Beth Guidice holds a sign in support of the athletes competing during the Susquehanna River Running Festival on Saturday, Sept. 15.
Beth Guidice holds a sign in support of the athletes competing during the Susquehanna River Running Festival on Saturday, Sept. 15. (Brian Krista / Baltimore Sun Media Group)

More than 1,000 runners will hit the streets of Havre de Grace and Perryville in eight days for the second Susquehanna River Running Festival next weekend.

Race organizers expect about 1,200 people for race day, Saturday, Sept. 28. About 60 percent of the runners registered to date are signed up for the half marathon, while the rest will run the half marathon relay, 5K and, new this year, the 10K, Dominic Corson said.

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“For Harford residents, this is a first-class event right in their backyard,” he said. “To me, this is a great race. It’s a beautiful course.”

The race will necessitate closure of one side of the Hatem Bridge, as well as other streets around Havre de Grace and Perryville. Traffic headed west on Route 40 over the Susquehanna will be detoured to Interstate 95 beginning at 7 a.m. Sept. 28, and traffic headed east on Route 40 will use the westbound lanes.

Besides the runners, the race and running festival draw thousands of spectators to Havre de Grace and to Harford County.

Registration will continue through race day. Proceeds from the event benefit the Al Cesky Scholarship Fund, which awards $54,000 a year to student-athletes in Harford County. A male and female student from each high school, public and private, are awarded $2,000 scholarships. Of those, one male and one female athlete are selected to each win a $5,000 scholarship.

Runner take off down Union Avenue in Havre de Grace for the start of the half marathon during the Susquehanna River Running Festival on Saturday, Sept. 15.
Runner take off down Union Avenue in Havre de Grace for the start of the half marathon during the Susquehanna River Running Festival on Saturday, Sept. 15. (Brian Krista / Baltimore Sun Media Group)

The race broke even last year, which organizers expected. There may be a small profit this year, Corson said, but next year, which has already been set for Sept. 26, should be when it really takes off.

“The first goal was just to establish a first-class running event and make it runner-friendly for people to come back,” he said.

The festival is a special one, Corson said.

“There are lots of races out there, but almost none of them cross a major bridge. That makes it a special event in and of itself,” Corson said.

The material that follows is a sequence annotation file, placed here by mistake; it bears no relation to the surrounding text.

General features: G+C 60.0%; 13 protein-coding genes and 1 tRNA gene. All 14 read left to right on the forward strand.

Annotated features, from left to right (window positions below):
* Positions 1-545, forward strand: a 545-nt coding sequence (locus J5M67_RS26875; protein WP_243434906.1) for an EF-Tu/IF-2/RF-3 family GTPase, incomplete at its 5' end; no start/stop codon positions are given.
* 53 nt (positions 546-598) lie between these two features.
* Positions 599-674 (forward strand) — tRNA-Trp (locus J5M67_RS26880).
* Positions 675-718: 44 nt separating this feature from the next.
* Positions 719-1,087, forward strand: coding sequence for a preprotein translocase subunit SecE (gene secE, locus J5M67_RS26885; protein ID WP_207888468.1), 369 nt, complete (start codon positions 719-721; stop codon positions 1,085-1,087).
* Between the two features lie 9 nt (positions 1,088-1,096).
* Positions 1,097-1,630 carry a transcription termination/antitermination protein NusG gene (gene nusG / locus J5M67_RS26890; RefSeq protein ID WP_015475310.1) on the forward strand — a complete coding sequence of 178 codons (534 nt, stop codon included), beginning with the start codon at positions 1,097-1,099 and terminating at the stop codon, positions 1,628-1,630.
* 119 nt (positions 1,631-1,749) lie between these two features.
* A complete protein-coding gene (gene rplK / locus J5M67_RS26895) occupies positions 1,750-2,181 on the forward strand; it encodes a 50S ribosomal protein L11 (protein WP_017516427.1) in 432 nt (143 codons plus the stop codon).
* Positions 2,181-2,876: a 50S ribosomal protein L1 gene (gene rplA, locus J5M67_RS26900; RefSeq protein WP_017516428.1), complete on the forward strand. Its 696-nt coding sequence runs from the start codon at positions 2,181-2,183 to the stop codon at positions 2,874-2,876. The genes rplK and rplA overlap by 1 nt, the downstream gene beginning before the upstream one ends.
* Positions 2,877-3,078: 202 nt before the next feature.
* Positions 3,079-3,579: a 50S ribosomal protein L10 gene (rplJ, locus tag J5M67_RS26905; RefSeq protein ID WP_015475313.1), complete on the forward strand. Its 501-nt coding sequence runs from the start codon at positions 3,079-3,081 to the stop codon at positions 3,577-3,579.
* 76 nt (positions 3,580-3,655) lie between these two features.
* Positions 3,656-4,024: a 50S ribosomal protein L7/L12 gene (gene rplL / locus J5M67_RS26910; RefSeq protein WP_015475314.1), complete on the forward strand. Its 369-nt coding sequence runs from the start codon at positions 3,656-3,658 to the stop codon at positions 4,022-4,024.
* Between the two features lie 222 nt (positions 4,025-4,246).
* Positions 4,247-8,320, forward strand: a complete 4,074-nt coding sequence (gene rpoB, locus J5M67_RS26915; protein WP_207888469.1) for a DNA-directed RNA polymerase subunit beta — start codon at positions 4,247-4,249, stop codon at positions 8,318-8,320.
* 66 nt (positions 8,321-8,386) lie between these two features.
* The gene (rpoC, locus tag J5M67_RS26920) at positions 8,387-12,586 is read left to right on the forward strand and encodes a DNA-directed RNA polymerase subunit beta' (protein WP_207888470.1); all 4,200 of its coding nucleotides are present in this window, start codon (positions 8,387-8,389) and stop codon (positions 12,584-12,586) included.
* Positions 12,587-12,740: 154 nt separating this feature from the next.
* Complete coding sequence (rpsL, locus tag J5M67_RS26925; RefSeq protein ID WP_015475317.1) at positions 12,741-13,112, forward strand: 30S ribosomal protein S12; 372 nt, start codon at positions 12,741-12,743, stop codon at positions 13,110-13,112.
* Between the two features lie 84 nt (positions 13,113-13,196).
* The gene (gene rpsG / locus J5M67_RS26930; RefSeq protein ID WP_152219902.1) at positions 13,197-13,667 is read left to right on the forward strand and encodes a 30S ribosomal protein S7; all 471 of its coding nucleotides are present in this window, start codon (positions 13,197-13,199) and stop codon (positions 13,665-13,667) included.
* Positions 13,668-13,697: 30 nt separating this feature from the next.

Because of the threat, the typical registration surge the week leading up to a race never materialized, Corson said.

The weather this year, more than a week before the race, is predicted to be sunny with temperatures in the low 80s.

“We are having a final push,” Corson said. “We expect to be right around where we were last year.”

The half-marathon and half-marathon relay, sponsored by University of Maryland Upper Chesapeake Health, will start at 8 a.m. from Union Avenue and Commerce Street in Havre de Grace.

The 5K, sponsored by APG Federal Credit Union, will begin from the same place at about 8:10 a.m.

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The Al Cesky Scholarship Fund 10K was added this year, and has drawn more runners than the half-marathon relay, Corson said. It will start from the Perry Point VA Medical Center at about 8:35 a.m., once the first half-marathon runners have passed.

“The beauty of the 10K is that you still run along the water at the VA, and you get to cross the bridge,” he said. “You get most of the benefit of the half without having to run a half.”

The running festival will also include better premiums and medals this year as well as an after-party with food provided by MacGregors and music from locals Dennis Schocket and Jamie Bishop.

For more information on the running festival, visit www.susquehannarunfest.org.

Billy Boniface, wearing bib 2, is joined by other runners as they start up the Hatem Bridge towards Perryville during the Susquehanna River Running Festival on Saturday, Sept. 15.
Billy Boniface, wearing bib 2, is joined by other runners as they start up the Hatem Bridge towards Perryville during the Susquehanna River Running Festival on Saturday, Sept. 15. (Brian Krista / Baltimore Sun Media Group)
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